Society 5.0 represents an opportunity to transform the economy and create a digital society with the goal of long-term sustainable development and economic growth. There is a growing importance of boosting ICT as an effective and efficient means of achieving this transformation, and [...] Read more.
Society 5.0 represents an opportunity to transform the economy and create a digital society with the goal of long-term sustainable development and economic growth. There is a growing importance of boosting ICT as an effective and efficient means of achieving this transformation, and Target 9c of the UN Sustainable Development Goals is to ‘Significantly increase access to information and communications technology and strive to provide universal and affordable access to the Internet in least developed countries’. Mobile telecommunication systems have become the most effective and convenient means of communicating in the world, and as such, they are revolutionizing business operations. Nigeria is the fastest growing telecommunication market in Africa, with approximately 298 million subscribers accommodated by over 53,000 base transceiver stations (BTSs) which are largely concentrated in urban areas. As a result of increasing subscribers, all mobile network service providers in Nigeria are building new BTSs, often without considering existing infrastructure. This has led to a proliferation of masts, defacing the environment and causing unnecessary environmental pollution as BTSs are largely powered by diesel generators. It is therefore becoming paramount for the telecommunication regulatory body in Nigeria to enforce principles of infrastructure sharing and the colocation of sites for all mobile network service provider BTSs to improve network availability, reliability, scalability, customer satisfaction and sustainability. This paper argues, through the development of ICT tools and their application to a case study, that infrastructure sharing and colocation of sites is not only feasible if supported correctly but also offers the potential to reduce operational and capital expenditure, reduce the number of BTSs required for the rapidly growing mobile telecoms industry in Nigeria and in doing so reduce environmental pollution. Full article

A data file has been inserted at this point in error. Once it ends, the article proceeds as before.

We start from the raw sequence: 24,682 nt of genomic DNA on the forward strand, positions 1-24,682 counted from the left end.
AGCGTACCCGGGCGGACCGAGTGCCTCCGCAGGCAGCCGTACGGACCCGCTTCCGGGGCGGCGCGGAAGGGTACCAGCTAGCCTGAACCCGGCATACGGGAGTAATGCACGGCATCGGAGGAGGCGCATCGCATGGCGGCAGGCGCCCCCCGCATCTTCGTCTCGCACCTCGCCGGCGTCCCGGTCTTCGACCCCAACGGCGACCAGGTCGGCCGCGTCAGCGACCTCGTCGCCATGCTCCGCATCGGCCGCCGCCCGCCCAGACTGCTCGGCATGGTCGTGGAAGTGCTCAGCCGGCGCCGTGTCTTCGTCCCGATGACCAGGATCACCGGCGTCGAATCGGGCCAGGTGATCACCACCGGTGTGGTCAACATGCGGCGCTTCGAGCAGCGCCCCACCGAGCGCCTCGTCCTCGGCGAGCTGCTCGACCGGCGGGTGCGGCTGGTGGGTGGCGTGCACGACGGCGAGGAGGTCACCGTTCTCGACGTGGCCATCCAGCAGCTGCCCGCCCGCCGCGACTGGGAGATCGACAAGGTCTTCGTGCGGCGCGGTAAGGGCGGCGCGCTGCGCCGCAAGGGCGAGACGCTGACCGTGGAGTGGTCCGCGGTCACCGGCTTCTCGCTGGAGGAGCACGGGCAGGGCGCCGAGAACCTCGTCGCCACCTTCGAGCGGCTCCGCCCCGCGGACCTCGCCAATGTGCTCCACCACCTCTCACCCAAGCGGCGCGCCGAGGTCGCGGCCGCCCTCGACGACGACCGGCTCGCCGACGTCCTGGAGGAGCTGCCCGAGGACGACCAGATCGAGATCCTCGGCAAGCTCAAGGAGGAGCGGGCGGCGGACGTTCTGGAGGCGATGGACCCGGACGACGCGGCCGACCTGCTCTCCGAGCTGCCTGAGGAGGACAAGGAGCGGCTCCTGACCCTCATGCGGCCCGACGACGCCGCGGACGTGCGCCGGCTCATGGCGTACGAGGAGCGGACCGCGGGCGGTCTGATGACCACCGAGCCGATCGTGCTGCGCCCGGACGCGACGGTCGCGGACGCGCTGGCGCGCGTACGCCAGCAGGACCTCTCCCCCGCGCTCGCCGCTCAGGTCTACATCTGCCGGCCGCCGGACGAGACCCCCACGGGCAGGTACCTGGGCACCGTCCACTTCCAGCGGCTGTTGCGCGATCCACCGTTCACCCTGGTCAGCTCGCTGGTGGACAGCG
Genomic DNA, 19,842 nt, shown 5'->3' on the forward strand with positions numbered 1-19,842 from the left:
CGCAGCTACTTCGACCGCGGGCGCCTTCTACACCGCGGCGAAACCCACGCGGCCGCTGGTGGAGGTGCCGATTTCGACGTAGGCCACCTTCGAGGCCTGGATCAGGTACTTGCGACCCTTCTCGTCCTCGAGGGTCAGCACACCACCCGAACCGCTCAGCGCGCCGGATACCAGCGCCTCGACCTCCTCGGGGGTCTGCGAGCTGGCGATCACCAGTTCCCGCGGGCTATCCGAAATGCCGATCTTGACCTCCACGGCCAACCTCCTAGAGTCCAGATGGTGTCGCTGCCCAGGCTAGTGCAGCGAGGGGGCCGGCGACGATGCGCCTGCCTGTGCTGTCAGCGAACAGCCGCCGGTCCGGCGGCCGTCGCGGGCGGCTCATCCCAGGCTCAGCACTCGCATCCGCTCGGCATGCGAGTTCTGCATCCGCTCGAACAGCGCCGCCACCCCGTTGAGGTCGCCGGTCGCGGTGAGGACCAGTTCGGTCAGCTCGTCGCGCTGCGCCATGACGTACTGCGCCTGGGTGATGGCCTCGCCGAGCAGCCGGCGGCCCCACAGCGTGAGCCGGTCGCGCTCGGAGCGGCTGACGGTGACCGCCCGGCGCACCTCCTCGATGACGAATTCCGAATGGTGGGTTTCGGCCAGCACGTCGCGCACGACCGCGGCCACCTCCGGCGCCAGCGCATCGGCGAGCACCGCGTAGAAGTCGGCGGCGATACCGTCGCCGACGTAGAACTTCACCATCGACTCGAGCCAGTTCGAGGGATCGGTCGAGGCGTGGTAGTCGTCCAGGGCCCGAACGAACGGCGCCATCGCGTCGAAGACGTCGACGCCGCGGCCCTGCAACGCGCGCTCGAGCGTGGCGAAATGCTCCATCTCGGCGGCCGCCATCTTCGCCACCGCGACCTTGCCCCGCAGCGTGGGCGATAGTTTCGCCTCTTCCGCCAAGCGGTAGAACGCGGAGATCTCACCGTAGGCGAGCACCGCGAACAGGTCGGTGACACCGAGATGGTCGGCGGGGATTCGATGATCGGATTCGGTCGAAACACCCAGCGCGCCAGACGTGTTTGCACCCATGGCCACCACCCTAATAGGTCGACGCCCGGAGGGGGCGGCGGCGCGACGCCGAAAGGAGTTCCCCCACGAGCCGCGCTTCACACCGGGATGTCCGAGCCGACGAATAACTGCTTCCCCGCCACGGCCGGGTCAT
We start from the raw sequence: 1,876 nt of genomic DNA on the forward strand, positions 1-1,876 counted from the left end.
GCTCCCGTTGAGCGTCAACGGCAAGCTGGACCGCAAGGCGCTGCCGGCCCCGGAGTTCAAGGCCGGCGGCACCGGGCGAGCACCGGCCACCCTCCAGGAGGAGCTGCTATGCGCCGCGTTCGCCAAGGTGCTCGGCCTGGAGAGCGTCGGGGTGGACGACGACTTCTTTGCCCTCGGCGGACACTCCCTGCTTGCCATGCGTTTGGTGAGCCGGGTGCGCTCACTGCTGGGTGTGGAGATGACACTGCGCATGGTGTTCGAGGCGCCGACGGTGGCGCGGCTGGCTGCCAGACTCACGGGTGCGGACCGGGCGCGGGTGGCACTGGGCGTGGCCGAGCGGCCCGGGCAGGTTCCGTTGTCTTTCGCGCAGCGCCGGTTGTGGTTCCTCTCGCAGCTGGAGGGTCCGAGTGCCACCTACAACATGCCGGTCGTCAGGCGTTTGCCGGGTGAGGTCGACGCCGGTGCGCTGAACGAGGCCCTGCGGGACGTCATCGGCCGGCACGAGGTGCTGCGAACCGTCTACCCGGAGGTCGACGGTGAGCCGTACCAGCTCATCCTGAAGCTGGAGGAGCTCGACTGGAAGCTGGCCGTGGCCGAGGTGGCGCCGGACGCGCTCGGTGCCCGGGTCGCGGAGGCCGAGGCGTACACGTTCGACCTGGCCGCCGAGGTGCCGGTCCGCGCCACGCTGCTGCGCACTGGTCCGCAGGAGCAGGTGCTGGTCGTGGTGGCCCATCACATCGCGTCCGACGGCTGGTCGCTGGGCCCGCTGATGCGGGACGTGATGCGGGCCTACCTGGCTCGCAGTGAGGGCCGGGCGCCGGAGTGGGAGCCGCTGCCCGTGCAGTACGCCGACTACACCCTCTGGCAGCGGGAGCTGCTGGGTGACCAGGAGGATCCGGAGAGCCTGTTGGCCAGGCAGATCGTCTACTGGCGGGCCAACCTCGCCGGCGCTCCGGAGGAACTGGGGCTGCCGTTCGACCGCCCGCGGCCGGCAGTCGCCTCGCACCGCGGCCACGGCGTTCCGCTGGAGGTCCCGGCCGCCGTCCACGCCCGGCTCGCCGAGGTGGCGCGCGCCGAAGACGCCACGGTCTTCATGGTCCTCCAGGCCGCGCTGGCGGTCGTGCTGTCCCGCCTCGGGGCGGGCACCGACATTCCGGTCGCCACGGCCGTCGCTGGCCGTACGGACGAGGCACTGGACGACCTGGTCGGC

(This article belongs to the Special Issue Development of a Smart Future under Society 5.0)
Show Figures

Figure 1

13 pages, 3635 KiB  
Article
Automation of Work Processes and Night Work
by Urška Kosem, Mirko Markič and Annmarie Gorenc Zoran
Data 2021, 6(6), 56; https://doi.org/10.3390/data6060056 - 26 May 2021
Cited by 1 | Viewed by 3057
Abstract
Background: Automation of production processes is not just a simple replacement of a person in production, but it should lead to the success of an organization and contribute to the sustainable development of society and the natural environment. The aim of our study [...] Read more.
Background: Automation of production processes is not just a simple replacement of a person in production, but it should lead to the success of an organization and contribute to the sustainable development of society and the natural environment. The aim of our study was to find out whether the level of automation of production processes affects the proportion of night work hours of production workers and whether employers are willing to automate production processes to achieve a lower number of night work hours. Methods: We used a quantitative approach to collect primary data through the survey method. The questionnaire was completed by 502 large and medium-sized manufacturing companies in Slovenia. Results: We found no statistically significant correlation between the level of automation of production processes and the percentage of night work hours of production workers. We also found that the reduction of the proportion of night work does not appear to be the main motivator for the introduction of automation of production processes. Conclusions: Based on the results, we rejected the assumption that automation of production processes has a direct impact on the proportion of night work. Moreover, our study will benefit all those who are concerned with the automation of production processes and night work. Full article
(This article belongs to the Special Issue Development of a Smart Future under Society 5.0)
Show Figures

Figure 1

17 pages, 345 KiB  
Article
Industry 4.0 and Proactive Works Council Members
by Mari Božič, Annmarie Gorenc Zoran and Matej Jevšček
Data 2021, 6(5), 47; https://doi.org/10.3390/data6050047 - 30 Apr 2021
Viewed by 2222
Abstract
Background: Integrating Industry 4.0 technologies in organizations affects employees’ workplaces and working conditions. Works Council members play an essential role in this because as intermediaries of information between employees and management, they increase mutual trust and help introduce changes in the work environment. [...] Read more.